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Identifying the Neuroanatomical Basis of Cognitive Impairment in Alzheimer's Disease by Correlation- and Nonlinearity-Aware Sparse Bayesian Learning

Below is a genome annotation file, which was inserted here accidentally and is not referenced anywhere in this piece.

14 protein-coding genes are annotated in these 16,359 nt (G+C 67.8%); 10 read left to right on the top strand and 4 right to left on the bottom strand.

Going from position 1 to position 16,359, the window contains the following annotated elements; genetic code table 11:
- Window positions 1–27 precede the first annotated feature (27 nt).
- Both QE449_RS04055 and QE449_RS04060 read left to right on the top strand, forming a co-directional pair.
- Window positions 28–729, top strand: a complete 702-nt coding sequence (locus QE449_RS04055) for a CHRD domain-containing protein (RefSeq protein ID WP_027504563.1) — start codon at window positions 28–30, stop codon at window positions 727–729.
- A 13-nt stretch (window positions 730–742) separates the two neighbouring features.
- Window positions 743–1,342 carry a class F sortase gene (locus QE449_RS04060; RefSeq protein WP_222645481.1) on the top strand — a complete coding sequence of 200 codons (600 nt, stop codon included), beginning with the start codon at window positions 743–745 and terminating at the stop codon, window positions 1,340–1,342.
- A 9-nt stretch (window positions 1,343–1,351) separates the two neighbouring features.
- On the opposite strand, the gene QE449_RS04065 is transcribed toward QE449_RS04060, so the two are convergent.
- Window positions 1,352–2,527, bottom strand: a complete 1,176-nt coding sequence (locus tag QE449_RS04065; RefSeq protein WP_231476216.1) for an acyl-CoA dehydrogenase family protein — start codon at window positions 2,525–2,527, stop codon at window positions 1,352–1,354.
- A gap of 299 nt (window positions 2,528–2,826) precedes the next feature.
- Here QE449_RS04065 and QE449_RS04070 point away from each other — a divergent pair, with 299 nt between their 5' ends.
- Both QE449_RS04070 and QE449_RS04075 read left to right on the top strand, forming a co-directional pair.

Predicting cognitive performance of subjects from their magnetic resonance imaging (MRI) measures and identifying relevant imaging biomarkers are important research topics in the study of Alzheimer's disease. Traditionally, this task is performed by formulating a linear regression problem. Recently, it is found that using a linear sparse regression model can achieve better prediction accuracy. However, most existing studies only focus on the exploitation of sparsity of regression coefficients, ignoring useful structure information in regression coefficients. Also, these linear sparse models may not capture more complicated and possibly nonlinear relationships between cognitive performance and MRI measures. Motivated by these observations, in this work we build a sparse multivariate regression model for this task and propose an empirical sparse Bayesian learning algorithm. Different from existing sparse algorithms, the proposed algorithm models the response as a nonlinear function of the predictors by extending the predictor matrix with block structures. Further, it exploits not only inter-vector correlation among regression coefficient vectors, but also intra-block correlation in each regression coefficient vector. Experiments on the Alzheimer's Disease Neuroimaging Initiative database showed that the proposed algorithm not only achieved better prediction performance than state-of-the-art competitive methods, but also effectively identified biologically meaningful patterns.

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